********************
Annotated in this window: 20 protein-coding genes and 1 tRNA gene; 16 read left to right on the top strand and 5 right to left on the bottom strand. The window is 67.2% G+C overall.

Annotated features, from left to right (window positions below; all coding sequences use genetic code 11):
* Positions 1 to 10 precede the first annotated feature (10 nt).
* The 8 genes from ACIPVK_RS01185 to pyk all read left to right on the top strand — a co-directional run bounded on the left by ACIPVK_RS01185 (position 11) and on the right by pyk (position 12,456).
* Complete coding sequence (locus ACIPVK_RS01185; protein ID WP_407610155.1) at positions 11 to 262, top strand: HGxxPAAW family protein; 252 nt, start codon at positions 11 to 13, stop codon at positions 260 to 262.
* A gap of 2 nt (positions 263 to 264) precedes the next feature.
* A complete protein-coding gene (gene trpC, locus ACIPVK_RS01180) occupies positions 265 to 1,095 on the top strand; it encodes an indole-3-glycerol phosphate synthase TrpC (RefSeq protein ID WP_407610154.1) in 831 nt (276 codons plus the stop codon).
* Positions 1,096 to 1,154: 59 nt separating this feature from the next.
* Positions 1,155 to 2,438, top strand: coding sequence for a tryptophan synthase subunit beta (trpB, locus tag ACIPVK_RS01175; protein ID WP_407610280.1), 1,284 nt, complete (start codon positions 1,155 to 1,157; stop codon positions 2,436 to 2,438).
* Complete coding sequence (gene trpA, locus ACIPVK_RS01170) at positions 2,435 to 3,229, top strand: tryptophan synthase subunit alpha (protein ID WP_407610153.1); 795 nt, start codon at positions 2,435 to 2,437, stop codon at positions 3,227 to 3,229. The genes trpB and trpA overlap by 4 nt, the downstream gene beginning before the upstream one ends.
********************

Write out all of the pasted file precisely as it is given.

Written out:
Annotated in this window: 20 protein-coding genes and 1 tRNA gene; 16 read left to right on the top strand and 5 right to left on the bottom strand. The window is 67.2% G+C overall.

Annotated features, from left to right (window positions below; all coding sequences use genetic code 11):
* Positions 1 to 10 precede the first annotated feature (10 nt).
* The 8 genes from ACIPVK_RS01185 to pyk all read left to right on the top strand — a co-directional run bounded on the left by ACIPVK_RS01185 (position 11) and on the right by pyk (position 12,456).
* Complete coding sequence (locus ACIPVK_RS01185; protein ID WP_407610155.1) at positions 11 to 262, top strand: HGxxPAAW family protein; 252 nt, start codon at positions 11 to 13, stop codon at positions 260 to 262.
* A gap of 2 nt (positions 263 to 264) precedes the next feature.
* A complete protein-coding gene (gene trpC, locus ACIPVK_RS01180) occupies positions 265 to 1,095 on the top strand; it encodes an indole-3-glycerol phosphate synthase TrpC (RefSeq protein ID WP_407610154.1) in 831 nt (276 codons plus the stop codon).
* Positions 1,096 to 1,154: 59 nt separating this feature from the next.
* Positions 1,155 to 2,438, top strand: coding sequence for a tryptophan synthase subunit beta (trpB, locus tag ACIPVK_RS01175; protein ID WP_407610280.1), 1,284 nt, complete (start codon positions 1,155 to 1,157; stop codon positions 2,436 to 2,438).
* Complete coding sequence (gene trpA, locus ACIPVK_RS01170) at positions 2,435 to 3,229, top strand: tryptophan synthase subunit alpha (protein ID WP_407610153.1); 795 nt, start codon at positions 2,435 to 2,437, stop codon at positions 3,227 to 3,229. The genes trpB and trpA overlap by 4 nt, the downstream gene beginning before the upstream one ends.